Anyone would think twice before daring to replicate the unbeatable performances in ‘80s satirical-comedy drama Aangan Terrha. The brilliance in dialogues both written and delivered is still treasured by those who have watched it. Touching a script like that, especially for a stage performance, is a daunting task which could have resulted in a disappointment of gargantuan proportions. But director Dawar Mehmood and his team took up the challenge and succeeded.
Under the auspices of the legendary writer Anwar Maqsood, who is also the playwright for the original drama, young and passionate actors brought new life to the characters of a drama that is a part of our national archive. Yasir Hussain as Akbar, Hareem Farooq as Jehan Ara, Khalifa Sajeeruddin as Chaudhary Sahab, Nurjis Jafri as Hamsheera/Sultana and Talal Jilani as Mehboob Ahmed in the main roles left no stone unturned in giving us fresh rendition of Aangan Terrha.
Late Salim Nasir’s unforgettable role of a servant and former classical dancer in the drama is played by Hussain, who feels the role was a part of him. After witnessing his performance, veteran actor Bushra Ansari, who was a part of the original cast, gave him her blessings by saying: “Tum to Akbar ko ghol kay pee gaye, bohat achay”. While Farooq played Jehan Ara Begum, who appeared a lot like a younger version of Ansari, Sajeeruddin played the energetic Chaudhary Sahab.
The play Aangan Terrha is a pleasant break from the thumkas and item numbers that have infested Karachi theatre, and incredible one-liners by the master of satire himself are worth the watch.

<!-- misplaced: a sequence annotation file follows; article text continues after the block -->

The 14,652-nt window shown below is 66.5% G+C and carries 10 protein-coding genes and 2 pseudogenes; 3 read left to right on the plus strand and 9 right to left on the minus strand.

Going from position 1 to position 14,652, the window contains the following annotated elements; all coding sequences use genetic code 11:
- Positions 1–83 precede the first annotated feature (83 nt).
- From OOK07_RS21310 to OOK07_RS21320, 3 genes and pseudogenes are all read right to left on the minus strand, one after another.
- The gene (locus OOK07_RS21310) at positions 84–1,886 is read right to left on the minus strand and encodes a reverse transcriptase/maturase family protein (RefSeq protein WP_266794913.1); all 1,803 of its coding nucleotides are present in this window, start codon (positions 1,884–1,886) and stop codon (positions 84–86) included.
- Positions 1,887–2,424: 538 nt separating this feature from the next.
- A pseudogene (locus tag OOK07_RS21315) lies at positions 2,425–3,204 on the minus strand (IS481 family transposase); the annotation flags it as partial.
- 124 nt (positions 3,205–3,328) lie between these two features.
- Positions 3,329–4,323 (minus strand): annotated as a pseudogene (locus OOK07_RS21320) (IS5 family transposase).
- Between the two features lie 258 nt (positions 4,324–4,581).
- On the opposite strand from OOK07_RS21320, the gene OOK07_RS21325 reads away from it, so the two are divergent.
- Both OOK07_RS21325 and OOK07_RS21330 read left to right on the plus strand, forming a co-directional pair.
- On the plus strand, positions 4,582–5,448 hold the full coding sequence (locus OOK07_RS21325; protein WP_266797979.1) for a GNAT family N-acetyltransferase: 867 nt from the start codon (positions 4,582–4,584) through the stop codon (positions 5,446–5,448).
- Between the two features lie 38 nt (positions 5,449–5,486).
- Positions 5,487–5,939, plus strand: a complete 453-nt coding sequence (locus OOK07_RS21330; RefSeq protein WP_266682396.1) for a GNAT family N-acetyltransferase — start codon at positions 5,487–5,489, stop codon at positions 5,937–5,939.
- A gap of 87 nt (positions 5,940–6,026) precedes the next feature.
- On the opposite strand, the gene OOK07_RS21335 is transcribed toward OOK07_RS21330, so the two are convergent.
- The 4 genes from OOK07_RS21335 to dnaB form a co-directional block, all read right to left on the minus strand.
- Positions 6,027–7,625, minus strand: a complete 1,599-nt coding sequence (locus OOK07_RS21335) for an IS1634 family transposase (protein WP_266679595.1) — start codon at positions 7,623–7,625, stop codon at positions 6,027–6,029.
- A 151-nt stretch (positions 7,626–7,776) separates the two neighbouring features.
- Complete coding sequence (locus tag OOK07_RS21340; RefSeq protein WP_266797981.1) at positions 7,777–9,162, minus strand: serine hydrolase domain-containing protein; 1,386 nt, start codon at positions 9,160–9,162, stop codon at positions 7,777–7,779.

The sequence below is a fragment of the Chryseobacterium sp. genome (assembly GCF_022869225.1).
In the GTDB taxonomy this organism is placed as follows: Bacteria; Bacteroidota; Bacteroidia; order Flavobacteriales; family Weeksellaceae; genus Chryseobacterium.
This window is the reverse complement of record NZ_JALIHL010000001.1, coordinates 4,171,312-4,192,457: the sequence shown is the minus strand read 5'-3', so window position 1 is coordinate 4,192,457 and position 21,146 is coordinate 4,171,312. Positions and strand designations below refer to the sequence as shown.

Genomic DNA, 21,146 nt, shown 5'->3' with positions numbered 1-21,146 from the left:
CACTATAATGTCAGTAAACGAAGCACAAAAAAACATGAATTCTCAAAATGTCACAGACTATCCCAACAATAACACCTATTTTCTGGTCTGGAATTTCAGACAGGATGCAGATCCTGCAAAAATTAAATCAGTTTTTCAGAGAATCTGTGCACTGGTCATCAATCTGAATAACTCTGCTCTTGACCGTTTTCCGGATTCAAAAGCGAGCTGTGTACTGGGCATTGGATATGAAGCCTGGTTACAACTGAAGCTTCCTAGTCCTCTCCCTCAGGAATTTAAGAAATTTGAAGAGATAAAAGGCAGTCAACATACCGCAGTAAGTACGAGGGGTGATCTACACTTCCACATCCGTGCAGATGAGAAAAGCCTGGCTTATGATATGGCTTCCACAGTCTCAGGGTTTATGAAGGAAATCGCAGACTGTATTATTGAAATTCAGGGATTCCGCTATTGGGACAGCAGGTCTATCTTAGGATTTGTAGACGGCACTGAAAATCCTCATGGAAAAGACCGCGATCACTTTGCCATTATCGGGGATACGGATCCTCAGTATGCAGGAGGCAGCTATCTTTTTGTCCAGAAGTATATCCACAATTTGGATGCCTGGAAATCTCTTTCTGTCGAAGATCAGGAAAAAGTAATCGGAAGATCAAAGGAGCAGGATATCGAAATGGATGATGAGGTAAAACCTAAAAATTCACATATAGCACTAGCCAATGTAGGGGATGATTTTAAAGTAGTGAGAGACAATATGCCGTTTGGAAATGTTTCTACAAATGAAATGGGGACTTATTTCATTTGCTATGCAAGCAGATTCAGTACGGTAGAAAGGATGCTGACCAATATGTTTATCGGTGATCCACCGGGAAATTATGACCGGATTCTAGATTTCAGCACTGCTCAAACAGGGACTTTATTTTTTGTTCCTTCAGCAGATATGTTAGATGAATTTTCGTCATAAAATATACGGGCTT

While the class and charisma of the original drama has been retained, a bit of reinvention was expected and also needed for stage which unfortunately was not seen. Perhaps the only flaw was the lack of a theatrical feel, since the director has chosen to replicate on stage exactly what was on TV. Similar to the transitions in a TV play, the lights and music faded in and out as a changeover of wardrobe and props were needed, which was uninteresting for the audience.
A few issues in the venue gave way to some murmurs within the crowd. The number of people invited on media night exceeded the available seats at the Arts Council. This resulted in organisers requesting some children to vacate their seats for adults. Despite the fact that children under 12 were not allowed, a few crying babies were admitted into the auditorium, which became a source of disturbance during the performance. It would have been better if the audience had followed the rules, or the organisers had stuck to theirs.
A ticket worth Rs1,500 is certainly steep for Aangan Terrha, which is a play that people from all income groups would like to watch. This also casts a shadow of doubt on whether or not Aangan Terrha will complete a running of a 100 shows. Theatre is an industry that needs money, but it’s unreasonable to expect all income groups to pay such a price. The organisers would have had more ‘house full’ nights had it been a Rs500 ticket.
Verdict: Do watch Aangan Terrha for Anwar Maqsood’s hilarious one-liners, the incredible resurrection of Salim Nasir’s character Akbar and a nugget of how Urdu was once written and spoken. For the oldies, the play will bring back fond memories; for young members of the audience, it is a valuable lesson in culture and literature.
Published in The Express Tribune, February 13th, 2013.
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